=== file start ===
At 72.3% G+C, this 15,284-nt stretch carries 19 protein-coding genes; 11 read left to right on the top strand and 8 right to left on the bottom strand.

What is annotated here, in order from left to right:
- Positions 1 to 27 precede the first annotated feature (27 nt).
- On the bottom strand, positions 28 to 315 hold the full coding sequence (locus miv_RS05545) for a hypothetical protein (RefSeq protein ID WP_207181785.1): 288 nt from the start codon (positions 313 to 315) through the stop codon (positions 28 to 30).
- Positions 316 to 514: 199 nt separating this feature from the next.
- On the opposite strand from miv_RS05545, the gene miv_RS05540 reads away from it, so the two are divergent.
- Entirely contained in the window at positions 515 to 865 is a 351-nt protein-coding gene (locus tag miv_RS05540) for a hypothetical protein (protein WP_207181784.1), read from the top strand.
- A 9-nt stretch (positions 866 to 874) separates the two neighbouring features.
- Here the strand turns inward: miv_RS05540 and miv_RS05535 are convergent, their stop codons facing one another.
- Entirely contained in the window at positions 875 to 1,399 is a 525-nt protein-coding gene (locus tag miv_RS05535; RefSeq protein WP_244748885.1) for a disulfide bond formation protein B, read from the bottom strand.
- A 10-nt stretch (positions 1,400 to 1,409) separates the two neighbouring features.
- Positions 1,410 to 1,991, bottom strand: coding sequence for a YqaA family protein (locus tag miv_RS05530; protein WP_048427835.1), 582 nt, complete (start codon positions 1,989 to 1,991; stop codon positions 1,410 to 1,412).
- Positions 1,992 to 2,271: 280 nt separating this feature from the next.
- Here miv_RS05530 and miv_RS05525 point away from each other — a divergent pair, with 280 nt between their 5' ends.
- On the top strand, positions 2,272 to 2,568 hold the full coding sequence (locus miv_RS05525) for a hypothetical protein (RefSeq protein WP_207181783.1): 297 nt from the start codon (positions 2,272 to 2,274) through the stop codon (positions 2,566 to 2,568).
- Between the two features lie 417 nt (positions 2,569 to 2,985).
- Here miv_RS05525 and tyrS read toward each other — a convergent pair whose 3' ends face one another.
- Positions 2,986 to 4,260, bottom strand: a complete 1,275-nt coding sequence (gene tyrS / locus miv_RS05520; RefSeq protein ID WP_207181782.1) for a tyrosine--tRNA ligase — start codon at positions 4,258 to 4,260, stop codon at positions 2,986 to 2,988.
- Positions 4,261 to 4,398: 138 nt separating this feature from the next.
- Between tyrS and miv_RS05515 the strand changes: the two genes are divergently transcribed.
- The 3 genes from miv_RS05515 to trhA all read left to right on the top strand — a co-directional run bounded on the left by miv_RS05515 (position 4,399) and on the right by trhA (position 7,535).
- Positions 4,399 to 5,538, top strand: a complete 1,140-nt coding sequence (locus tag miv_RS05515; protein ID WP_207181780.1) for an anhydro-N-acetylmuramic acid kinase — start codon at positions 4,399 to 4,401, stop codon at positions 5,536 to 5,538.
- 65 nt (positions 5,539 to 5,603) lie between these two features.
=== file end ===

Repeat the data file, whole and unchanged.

At 72.3% G+C, this 15,284-nt stretch carries 19 protein-coding genes; 11 read left to right on the top strand and 8 right to left on the bottom strand.

What is annotated here, in order from left to right:
- Positions 1 to 27 precede the first annotated feature (27 nt).
- On the bottom strand, positions 28 to 315 hold the full coding sequence (locus miv_RS05545) for a hypothetical protein (RefSeq protein ID WP_207181785.1): 288 nt from the start codon (positions 313 to 315) through the stop codon (positions 28 to 30).
- Positions 316 to 514: 199 nt separating this feature from the next.
- On the opposite strand from miv_RS05545, the gene miv_RS05540 reads away from it, so the two are divergent.
- Entirely contained in the window at positions 515 to 865 is a 351-nt protein-coding gene (locus tag miv_RS05540) for a hypothetical protein (protein WP_207181784.1), read from the top strand.
- A 9-nt stretch (positions 866 to 874) separates the two neighbouring features.
- Here the strand turns inward: miv_RS05540 and miv_RS05535 are convergent, their stop codons facing one another.
- Entirely contained in the window at positions 875 to 1,399 is a 525-nt protein-coding gene (locus tag miv_RS05535; RefSeq protein WP_244748885.1) for a disulfide bond formation protein B, read from the bottom strand.
- A 10-nt stretch (positions 1,400 to 1,409) separates the two neighbouring features.
- Positions 1,410 to 1,991, bottom strand: coding sequence for a YqaA family protein (locus tag miv_RS05530; protein WP_048427835.1), 582 nt, complete (start codon positions 1,989 to 1,991; stop codon positions 1,410 to 1,412).
- Positions 1,992 to 2,271: 280 nt separating this feature from the next.
- Here miv_RS05530 and miv_RS05525 point away from each other — a divergent pair, with 280 nt between their 5' ends.
- On the top strand, positions 2,272 to 2,568 hold the full coding sequence (locus miv_RS05525) for a hypothetical protein (RefSeq protein WP_207181783.1): 297 nt from the start codon (positions 2,272 to 2,274) through the stop codon (positions 2,566 to 2,568).
- Between the two features lie 417 nt (positions 2,569 to 2,985).
- Here miv_RS05525 and tyrS read toward each other — a convergent pair whose 3' ends face one another.
- Positions 2,986 to 4,260, bottom strand: a complete 1,275-nt coding sequence (gene tyrS / locus miv_RS05520; RefSeq protein ID WP_207181782.1) for a tyrosine--tRNA ligase — start codon at positions 4,258 to 4,260, stop codon at positions 2,986 to 2,988.
- Positions 4,261 to 4,398: 138 nt separating this feature from the next.
- Between tyrS and miv_RS05515 the strand changes: the two genes are divergently transcribed.
- The 3 genes from miv_RS05515 to trhA all read left to right on the top strand — a co-directional run bounded on the left by miv_RS05515 (position 4,399) and on the right by trhA (position 7,535).
- Positions 4,399 to 5,538, top strand: a complete 1,140-nt coding sequence (locus tag miv_RS05515; protein ID WP_207181780.1) for an anhydro-N-acetylmuramic acid kinase — start codon at positions 4,399 to 4,401, stop codon at positions 5,536 to 5,538.
- 65 nt (positions 5,539 to 5,603) lie between these two features.